of EMU. As most US companies based here operate
Europe-wide, elimination of exchange costs will be
a substantial saving. The introduction of the
euro in consumer transactions will probably
further accelerate development of e-commerce in



18. Finance Minister Gerrit Zalm, whom you will
meet on your visit here, is in his seventh year as
Minister and has been a key figure in the shaping
of Dutch fiscal policy and the Dutch approach to
EMU. In his first five years as finance minister,
he was responsible for holding the government on a
fiscally conservative course. Under his leadership
the government also rationalized its previously ad
hoc and chaotic budget process. As finance
minister, he has also taken a tough line both on
the budget and on European issues, negotiating a
substantial reduction in the net Dutch
contribution to the EU budget.

19. In the current coalition government, which
began in August 1998, Zalm's ability to maintain
fiscal discipline was vastly aided by windfall
revenue gains that pushed the budget into surplus.
While government spending will increase, portions
of the windfall have been used to pay down the
national debt, with the result that debt service
payments have declined substantially.

20. Zalm has also led an effort to overhaul the
Dutch tax system in order to lower marginal tax
rates (still higher than those in the U.S.),
eliminate loopholes, remove tax disincentives for
two-income couples, and to eliminate the "poverty
trap" created by the fact that total benefits and
subsidies granted to the unemployed often exceed
net income at the minimum wage.

21. Zalm was among the Dutch politicians calling
for care in the selection of entrants to EMU.
Along with the leader of his party, the right-of-
center VVD, he was accused of "spaghettiphobia"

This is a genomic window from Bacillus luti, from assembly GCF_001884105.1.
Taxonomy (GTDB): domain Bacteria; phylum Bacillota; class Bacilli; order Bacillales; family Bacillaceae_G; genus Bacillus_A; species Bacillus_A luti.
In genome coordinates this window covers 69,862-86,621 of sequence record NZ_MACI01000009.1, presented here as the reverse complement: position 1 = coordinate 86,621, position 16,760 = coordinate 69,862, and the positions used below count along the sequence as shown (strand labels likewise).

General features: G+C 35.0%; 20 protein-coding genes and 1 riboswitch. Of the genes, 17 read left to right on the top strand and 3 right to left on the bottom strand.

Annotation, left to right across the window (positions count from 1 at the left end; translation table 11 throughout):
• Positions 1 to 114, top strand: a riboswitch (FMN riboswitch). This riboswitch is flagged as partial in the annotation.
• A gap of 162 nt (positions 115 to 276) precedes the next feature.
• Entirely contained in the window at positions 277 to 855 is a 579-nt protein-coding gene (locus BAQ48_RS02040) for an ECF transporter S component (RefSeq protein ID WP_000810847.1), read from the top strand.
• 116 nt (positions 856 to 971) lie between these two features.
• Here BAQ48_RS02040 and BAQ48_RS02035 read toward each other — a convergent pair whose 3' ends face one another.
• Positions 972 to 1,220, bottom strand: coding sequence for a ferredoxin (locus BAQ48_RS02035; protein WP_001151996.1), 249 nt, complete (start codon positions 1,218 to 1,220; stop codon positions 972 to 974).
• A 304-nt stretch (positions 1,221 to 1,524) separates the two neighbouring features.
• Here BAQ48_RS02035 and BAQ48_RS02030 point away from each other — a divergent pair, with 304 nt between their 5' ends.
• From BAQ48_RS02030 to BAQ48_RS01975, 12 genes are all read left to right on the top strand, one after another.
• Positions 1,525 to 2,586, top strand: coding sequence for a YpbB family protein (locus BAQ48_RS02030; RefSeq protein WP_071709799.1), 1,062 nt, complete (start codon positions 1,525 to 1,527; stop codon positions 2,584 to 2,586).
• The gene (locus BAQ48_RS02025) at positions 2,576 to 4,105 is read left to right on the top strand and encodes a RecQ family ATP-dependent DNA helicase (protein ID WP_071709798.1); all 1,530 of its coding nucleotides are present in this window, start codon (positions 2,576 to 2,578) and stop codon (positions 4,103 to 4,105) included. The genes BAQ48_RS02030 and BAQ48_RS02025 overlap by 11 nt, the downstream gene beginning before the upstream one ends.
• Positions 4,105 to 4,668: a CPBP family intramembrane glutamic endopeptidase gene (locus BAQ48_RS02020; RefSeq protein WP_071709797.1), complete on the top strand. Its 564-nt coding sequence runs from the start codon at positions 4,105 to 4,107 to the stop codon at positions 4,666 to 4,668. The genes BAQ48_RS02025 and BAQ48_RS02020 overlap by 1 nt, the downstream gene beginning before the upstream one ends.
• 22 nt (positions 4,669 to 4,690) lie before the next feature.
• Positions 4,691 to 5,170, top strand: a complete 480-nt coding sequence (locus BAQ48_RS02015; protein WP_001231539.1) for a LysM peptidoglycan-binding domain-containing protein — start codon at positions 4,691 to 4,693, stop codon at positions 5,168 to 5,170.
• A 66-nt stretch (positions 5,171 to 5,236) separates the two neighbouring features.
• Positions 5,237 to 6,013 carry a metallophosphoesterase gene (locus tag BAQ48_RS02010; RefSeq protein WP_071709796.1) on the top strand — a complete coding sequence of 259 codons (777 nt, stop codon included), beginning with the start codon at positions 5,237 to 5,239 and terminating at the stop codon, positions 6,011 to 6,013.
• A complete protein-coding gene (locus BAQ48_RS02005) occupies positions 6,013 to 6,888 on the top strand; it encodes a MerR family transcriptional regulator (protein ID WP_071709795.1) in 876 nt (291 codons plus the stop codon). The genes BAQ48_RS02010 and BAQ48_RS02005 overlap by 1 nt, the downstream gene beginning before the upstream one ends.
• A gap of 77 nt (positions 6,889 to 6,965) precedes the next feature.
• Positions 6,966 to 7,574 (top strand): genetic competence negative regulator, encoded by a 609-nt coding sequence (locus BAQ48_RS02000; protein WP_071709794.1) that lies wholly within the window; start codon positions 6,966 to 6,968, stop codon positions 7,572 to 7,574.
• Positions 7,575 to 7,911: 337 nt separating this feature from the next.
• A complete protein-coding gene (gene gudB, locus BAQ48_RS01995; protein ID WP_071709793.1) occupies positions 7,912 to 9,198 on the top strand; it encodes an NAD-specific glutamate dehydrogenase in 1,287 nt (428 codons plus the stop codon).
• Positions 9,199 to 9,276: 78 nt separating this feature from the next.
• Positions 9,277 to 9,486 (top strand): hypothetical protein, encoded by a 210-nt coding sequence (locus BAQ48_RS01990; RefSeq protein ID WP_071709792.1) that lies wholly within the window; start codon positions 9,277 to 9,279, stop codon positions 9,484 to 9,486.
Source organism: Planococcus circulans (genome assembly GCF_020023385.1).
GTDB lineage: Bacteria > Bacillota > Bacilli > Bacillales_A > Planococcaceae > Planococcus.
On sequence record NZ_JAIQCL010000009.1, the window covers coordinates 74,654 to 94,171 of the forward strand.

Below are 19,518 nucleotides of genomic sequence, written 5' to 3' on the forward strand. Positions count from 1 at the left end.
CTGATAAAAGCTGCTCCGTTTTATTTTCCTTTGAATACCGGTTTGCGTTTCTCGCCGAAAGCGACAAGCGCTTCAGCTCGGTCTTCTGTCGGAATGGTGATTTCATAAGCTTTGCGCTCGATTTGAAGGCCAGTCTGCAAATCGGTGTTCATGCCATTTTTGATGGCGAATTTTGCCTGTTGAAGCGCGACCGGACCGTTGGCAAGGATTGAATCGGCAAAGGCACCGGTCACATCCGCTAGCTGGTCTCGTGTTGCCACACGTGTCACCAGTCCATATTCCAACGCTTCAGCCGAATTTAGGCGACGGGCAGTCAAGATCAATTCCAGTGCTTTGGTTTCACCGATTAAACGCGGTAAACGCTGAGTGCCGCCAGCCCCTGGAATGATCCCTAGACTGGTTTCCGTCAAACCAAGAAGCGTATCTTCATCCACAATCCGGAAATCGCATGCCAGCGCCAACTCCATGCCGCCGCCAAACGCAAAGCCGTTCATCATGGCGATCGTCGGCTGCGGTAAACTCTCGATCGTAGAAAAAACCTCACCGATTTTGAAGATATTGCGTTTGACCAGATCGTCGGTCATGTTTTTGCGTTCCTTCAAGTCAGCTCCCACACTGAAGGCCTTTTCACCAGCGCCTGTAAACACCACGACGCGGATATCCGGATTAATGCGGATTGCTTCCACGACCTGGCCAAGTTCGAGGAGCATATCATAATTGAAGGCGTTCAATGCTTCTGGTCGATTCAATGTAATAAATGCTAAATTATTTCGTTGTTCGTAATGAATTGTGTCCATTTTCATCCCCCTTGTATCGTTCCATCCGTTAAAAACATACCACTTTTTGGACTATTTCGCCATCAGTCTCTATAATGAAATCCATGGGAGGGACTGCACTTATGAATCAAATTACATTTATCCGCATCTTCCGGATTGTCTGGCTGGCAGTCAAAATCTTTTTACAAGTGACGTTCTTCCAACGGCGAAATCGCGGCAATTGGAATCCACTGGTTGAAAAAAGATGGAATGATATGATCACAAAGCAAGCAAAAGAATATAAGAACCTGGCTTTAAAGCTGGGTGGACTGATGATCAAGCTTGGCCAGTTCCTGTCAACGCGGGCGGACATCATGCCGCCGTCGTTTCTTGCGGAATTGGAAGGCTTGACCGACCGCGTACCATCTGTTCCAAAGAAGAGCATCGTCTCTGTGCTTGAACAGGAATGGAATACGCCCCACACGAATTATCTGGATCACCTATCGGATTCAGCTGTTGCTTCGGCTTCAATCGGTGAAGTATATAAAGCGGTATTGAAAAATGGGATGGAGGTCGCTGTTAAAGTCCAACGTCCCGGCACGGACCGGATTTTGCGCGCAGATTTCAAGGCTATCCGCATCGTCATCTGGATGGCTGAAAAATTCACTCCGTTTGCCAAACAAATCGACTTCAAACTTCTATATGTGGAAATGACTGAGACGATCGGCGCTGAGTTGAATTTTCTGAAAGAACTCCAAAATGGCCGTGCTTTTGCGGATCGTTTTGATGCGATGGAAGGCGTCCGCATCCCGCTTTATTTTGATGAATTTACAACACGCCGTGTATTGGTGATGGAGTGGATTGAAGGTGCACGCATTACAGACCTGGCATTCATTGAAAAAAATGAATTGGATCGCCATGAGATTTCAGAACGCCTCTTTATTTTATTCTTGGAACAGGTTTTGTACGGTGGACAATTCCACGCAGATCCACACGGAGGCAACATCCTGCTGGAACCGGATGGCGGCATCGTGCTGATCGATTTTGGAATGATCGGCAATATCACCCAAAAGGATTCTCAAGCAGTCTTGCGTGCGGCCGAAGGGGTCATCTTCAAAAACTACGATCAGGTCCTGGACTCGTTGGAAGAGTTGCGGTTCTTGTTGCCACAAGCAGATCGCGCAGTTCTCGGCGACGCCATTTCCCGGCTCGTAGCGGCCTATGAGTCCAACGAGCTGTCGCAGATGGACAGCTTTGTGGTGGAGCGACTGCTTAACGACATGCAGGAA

for voicing his doubts about the inclusion of
Italy, Spain and Portugal in the initial eleven
EMU entrants. Nevertheless, Zalm has publicly
proclaimed himself satisfied with the transition
so far; as he noted, getting eleven European
countries to vote on a single coin design is in
itself a signal success. He has also said, as
have other observers, that EMU proved itself by
maintaining European economic momentum during the
Asia crisis.

22. Bio notes: Although he is the senior VVD
minister, Zalm is not a career politician. Zalm
was born in the historic Zuider Zee port of
Enkhuizen on May 6, 1952, and was educated at the
Free University of Amsterdam, where he received a
doctorate in economics and was generally regarded
as a brilliant student. He immediately began a
career in public policy in the budget division of
the Ministry of Finance, then moved to the
Ministry of Economics where he became director of
general economic affairs. He visited the U.S. on
a USIS grant in 1986. In 1988, he joined the
Central Planning Bureau, the independent
government planning and forecast agency, and
became director a year later. He was appointed
finance minister in August 1994 at the start of
the first Kok cabinet.



23. US banks are well-established in the
Netherlands, but concentrate on serving their
global customers and exploiting niche markets
rather than retail banking. Most observers believe
that the large Dutch retail banks will continue to
dominate their own domestic market even with EMU.
However, we have heard no complaints about market
barriers or "doing-business" issues from the U.S.
banking community.



24. Dutch investment in the U.S. financial
services sectors totalled USD 21 billion in 1998,
the last year for which we have statistics; taking
account of the 1999 takeover of Transamerica by
Dutch firm Aegon, (USD 19 billion) the total is
probably considerably higher this year. The two
biggest Dutch banks are big players in U.S.
financial services sectors: ABN-AMRO has over USD
100 billion in holdings and 18,000 employees in
the U.S., including Lasalle Group and Standard
Federal Bancorporation in the Midwest, while ING
has over USD 30 billion in US insurance

25. Dutch banks, especially ING, welcomed the
easing of Glass-Steagall restrictions. Current
concerns include the role of US regulatory
authorities in the debate over restitution of
assets confiscated from Holocaust victims. Aegon,
which cooperates with the Dutch Jewish Community
in finding and paying insurance-related claims,
appears to have resolved the issue with U.S.
insurance commissioners and the Eagleburger
Committee. The banks and the Amsterdam Stock
Exchange have just reached a settlement worth
about USD 150 million with the Dutch Jewish
Council and the World Jewish Congress.